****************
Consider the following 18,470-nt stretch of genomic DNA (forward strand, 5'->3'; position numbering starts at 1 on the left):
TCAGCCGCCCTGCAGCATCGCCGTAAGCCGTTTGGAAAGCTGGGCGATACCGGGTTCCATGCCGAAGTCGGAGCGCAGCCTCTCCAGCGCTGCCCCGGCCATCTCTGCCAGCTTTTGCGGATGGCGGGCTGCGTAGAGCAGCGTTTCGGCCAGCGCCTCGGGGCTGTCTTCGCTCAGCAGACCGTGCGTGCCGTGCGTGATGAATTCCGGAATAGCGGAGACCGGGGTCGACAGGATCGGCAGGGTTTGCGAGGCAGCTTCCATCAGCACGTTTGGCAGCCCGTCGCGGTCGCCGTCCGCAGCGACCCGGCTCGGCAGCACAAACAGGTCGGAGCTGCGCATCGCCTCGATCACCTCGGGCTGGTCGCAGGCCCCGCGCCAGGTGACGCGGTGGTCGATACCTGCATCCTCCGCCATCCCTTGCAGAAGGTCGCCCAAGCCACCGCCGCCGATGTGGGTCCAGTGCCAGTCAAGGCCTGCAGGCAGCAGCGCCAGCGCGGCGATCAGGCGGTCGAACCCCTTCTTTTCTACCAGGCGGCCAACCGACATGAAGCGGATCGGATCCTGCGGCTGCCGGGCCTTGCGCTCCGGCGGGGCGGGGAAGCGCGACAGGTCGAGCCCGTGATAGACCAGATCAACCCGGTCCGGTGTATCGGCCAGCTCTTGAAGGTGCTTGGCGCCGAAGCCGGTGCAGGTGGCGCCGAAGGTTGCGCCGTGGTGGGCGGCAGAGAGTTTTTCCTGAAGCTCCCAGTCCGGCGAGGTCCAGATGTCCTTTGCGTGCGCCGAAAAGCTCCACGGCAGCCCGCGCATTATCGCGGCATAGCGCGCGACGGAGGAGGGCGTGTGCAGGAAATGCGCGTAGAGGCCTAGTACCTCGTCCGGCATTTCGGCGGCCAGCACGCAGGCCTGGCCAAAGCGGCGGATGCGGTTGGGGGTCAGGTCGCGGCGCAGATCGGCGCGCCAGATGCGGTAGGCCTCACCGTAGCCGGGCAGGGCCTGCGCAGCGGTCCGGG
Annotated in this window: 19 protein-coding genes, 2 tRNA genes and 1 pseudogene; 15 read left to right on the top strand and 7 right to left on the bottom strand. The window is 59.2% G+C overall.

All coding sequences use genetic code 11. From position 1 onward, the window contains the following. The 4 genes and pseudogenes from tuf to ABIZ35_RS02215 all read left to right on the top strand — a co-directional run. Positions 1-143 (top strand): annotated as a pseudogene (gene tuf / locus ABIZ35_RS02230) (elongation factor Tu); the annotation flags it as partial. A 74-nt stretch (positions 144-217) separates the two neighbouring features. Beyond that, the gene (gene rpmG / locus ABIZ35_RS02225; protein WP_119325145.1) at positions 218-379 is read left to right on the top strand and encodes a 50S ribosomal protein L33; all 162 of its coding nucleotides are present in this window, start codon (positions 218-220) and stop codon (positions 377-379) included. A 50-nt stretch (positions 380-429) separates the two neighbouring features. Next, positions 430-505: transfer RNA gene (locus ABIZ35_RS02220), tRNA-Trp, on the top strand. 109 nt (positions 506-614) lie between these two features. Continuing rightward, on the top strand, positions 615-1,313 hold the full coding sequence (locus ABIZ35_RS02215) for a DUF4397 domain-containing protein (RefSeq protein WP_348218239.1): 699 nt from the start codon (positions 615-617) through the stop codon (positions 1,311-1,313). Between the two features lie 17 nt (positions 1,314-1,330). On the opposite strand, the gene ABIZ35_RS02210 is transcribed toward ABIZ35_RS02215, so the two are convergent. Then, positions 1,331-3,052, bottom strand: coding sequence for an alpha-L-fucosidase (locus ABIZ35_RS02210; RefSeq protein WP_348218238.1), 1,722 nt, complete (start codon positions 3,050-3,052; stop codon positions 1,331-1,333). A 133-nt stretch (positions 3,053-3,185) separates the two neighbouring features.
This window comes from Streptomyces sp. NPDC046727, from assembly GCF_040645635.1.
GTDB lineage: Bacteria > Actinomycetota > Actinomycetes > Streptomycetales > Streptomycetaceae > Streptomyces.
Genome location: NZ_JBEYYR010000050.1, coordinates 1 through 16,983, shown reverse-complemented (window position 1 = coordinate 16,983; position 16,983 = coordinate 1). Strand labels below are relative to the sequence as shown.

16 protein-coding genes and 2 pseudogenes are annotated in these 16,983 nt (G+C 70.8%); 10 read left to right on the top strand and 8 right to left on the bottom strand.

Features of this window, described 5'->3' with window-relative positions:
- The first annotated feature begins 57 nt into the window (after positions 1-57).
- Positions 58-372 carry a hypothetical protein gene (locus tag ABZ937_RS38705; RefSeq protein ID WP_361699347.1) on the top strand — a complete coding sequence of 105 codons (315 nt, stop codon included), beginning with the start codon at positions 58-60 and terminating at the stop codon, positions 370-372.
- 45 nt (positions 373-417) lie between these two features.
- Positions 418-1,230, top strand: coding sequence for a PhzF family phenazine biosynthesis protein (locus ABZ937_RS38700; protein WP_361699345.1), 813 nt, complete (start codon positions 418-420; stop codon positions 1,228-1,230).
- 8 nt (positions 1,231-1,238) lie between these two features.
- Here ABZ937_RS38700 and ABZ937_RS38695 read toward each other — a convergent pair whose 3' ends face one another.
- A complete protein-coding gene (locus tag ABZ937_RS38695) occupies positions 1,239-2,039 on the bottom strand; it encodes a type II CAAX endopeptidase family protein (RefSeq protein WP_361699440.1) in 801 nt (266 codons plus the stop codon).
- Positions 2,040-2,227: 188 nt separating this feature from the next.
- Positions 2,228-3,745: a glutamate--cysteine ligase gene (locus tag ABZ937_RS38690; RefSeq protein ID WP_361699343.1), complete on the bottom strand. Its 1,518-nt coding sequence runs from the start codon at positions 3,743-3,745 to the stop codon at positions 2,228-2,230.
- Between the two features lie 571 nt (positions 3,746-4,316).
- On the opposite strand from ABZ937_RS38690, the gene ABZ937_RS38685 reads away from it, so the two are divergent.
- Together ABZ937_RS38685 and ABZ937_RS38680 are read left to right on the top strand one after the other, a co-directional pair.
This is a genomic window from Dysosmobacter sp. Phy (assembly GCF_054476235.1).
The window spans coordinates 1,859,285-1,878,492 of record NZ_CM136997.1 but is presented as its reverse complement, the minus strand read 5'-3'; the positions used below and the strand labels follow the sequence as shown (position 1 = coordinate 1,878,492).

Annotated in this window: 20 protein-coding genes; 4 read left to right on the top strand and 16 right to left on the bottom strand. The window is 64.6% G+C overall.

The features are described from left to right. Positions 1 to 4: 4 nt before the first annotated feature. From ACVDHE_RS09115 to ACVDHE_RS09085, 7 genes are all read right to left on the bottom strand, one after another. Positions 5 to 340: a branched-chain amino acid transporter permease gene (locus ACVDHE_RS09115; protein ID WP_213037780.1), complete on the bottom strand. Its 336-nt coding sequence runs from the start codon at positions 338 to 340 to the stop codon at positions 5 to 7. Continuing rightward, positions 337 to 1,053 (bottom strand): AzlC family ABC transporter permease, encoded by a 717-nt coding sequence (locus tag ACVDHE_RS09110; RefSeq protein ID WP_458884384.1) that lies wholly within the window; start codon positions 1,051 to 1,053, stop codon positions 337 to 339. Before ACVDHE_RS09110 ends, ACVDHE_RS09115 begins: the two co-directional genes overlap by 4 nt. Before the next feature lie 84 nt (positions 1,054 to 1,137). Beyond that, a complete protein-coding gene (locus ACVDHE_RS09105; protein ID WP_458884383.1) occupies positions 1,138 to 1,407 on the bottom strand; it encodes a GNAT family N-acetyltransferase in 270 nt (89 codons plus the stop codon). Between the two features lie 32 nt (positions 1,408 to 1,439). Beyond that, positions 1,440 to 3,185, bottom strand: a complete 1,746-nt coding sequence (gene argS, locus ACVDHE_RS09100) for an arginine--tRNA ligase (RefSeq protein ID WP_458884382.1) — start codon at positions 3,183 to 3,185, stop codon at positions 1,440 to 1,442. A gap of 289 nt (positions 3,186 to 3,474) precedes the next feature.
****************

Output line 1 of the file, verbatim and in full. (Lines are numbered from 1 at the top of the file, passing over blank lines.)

Consider the following 18,470-nt stretch of genomic DNA (forward strand, 5'->3'; position numbering starts at 1 on the left):